5 Facts About the Collaborative Nature of Construction Jobsites

Posted on
jobsite collaboration facts

jobsite collaboration

"No man is an island", said metaphysical 17th century poet John Donne. And while he was referring to humanity's need for each other in general, the phrase has some relevancy to the construction industry as well. Successful projects don't happen here without the successful collaborative efforts of a project team as a whole. But there are some key partnerships within this group that very much affect the outcome of a project. Below are a few examples of the collaboration in construction.

5. Owners And StakeholdersSometimes also known as project shareholders or sponsors, project stakeholders are bluntly, the financial wheels that make a project turn. They may or may not be a project client, who will be directly utilizing a finished project. But these individuals definitely have access to, and control over, the finances that allow a project to move forward. While it's possible for a construction firm owner to be a stakeholder as well, generally firm owners handle money connected to the operations of the firm itself, such as payrolls and supply purchasing. Stakeholders and owners work directly together on issues like financing and scheduling.

4. General Contractors And SubcontractorsGeneral contractors enter into contract agreements and provide general building services, while subcontractors provide more specialized work like installing plumbing or electrical systems. While these two teams technically aren't on the same one, it's important that they can work collaboratively to avoid accidents and project delays. Good scheduling skills are important here.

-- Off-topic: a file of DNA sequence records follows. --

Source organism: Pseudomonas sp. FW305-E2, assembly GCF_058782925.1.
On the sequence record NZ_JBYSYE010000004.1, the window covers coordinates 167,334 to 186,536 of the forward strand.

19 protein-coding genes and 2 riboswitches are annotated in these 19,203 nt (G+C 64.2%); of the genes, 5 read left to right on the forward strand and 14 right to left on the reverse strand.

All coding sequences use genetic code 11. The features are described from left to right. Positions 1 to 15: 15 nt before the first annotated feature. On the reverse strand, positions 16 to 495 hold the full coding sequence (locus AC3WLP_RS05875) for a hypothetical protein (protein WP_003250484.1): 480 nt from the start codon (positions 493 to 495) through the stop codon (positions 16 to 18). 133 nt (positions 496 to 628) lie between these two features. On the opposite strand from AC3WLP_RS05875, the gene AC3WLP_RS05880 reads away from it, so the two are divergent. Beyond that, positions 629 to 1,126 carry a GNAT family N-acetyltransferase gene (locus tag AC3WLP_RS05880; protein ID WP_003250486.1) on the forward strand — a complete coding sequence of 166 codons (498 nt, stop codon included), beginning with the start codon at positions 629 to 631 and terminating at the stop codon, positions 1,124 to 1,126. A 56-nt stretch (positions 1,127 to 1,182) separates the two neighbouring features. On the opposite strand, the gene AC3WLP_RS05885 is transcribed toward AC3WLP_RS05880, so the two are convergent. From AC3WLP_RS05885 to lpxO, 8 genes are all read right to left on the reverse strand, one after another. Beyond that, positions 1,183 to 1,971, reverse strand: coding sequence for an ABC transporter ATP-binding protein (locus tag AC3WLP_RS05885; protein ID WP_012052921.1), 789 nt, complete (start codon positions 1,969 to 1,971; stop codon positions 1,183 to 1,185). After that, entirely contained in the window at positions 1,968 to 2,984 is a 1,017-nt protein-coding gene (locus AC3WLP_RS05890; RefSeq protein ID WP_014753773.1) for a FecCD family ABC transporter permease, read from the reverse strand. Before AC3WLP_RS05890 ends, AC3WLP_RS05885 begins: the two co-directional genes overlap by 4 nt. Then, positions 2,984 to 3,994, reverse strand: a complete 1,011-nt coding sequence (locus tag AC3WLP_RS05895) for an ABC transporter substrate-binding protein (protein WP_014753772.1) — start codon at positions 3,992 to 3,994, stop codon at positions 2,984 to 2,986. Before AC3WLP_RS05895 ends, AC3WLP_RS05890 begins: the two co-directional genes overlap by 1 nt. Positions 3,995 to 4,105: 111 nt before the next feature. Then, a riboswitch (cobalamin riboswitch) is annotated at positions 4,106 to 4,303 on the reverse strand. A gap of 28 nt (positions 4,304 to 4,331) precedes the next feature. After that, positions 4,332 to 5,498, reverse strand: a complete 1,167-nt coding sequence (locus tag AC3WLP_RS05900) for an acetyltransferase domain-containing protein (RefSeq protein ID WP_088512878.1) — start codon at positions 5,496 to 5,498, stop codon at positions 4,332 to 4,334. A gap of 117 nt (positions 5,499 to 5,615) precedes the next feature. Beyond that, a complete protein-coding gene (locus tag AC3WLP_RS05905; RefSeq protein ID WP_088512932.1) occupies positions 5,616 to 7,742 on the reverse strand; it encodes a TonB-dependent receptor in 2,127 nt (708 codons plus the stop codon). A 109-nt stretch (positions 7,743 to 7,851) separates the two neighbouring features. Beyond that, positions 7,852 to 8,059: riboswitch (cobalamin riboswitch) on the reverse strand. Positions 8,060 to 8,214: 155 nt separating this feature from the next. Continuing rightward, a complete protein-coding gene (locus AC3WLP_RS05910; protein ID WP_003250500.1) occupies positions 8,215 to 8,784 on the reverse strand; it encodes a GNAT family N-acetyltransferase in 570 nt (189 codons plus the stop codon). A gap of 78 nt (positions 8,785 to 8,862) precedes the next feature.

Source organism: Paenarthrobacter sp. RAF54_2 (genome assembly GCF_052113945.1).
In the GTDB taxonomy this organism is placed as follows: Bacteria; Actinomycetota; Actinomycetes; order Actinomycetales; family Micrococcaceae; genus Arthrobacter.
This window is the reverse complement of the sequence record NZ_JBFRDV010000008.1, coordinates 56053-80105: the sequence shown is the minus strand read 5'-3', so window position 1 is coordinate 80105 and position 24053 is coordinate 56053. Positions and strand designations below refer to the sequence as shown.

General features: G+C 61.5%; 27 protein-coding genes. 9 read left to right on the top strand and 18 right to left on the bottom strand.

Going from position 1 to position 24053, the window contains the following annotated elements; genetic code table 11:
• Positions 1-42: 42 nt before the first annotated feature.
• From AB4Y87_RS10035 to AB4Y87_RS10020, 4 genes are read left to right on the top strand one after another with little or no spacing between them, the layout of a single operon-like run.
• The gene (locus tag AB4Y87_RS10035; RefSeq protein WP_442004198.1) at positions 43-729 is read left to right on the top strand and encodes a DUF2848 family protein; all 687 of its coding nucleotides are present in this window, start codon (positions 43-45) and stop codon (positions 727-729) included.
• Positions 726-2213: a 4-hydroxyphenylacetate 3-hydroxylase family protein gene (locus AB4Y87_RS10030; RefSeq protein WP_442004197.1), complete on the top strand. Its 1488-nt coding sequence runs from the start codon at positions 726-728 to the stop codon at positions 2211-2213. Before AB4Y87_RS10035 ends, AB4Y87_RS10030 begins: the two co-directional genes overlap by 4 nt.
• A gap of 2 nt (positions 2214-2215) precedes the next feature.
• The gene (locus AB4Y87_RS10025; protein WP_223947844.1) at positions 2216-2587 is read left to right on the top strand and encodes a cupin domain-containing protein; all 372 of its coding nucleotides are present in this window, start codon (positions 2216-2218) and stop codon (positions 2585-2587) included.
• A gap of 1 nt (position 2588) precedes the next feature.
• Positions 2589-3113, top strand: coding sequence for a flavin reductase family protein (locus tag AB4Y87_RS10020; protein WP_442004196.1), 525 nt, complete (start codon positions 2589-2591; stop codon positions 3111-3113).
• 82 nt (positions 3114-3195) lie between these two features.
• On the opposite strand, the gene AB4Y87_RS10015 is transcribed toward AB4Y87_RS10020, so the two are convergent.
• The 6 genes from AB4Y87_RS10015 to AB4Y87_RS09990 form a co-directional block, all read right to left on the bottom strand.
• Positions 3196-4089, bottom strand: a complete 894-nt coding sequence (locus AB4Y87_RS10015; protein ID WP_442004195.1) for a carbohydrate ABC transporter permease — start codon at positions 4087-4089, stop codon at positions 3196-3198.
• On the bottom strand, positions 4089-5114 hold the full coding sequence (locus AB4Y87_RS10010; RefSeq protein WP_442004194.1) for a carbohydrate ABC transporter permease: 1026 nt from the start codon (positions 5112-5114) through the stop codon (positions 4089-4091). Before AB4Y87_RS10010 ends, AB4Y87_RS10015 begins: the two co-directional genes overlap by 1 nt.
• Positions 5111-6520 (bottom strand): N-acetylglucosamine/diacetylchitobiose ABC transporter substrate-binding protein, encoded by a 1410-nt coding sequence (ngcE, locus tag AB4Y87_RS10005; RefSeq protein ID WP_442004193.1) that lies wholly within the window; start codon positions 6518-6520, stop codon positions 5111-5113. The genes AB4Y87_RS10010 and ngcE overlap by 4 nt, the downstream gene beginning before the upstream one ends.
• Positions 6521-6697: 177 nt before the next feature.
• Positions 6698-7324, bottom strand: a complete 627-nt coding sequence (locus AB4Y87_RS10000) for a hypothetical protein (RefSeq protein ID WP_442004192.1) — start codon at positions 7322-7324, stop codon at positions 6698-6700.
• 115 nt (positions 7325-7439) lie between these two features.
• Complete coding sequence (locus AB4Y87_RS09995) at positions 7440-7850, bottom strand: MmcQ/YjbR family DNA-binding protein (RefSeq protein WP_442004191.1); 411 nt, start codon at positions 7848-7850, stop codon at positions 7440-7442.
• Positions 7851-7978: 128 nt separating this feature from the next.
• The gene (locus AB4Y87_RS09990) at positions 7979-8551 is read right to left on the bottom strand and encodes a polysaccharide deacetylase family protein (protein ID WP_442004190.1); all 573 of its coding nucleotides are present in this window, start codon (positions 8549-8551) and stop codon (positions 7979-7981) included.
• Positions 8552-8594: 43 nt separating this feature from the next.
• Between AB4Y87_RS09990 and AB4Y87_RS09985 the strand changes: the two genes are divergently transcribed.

3. Project Managers And Project SuperintendentsManagers and superintendents work together to insure the progress of the project, including such potential issues as land, paperwork, and permitting. These two also work closely together on budgeting, to try to keep a project within its framework.

2. Project Superintendents and ForemenYes, the superintendent is the project's "eyes on the ground" person, but it is essential that he or she work closely with the site's foreman to avoid safety, staffing, and equipment problems.

1. Architects And DesignersThese two groups of specialists work closely together during various phases of a project to make sure that their visions are in compliance with all planning and building requirements.

And one construction “partnership” that is becoming essential on projects is construction software like Raken, which allows for collaborative work in real time from a number of locations. Not only does Raken insure the fast and secure transmission of both text and images between parties, it reduces the need for physical meetings, saving firms time and money.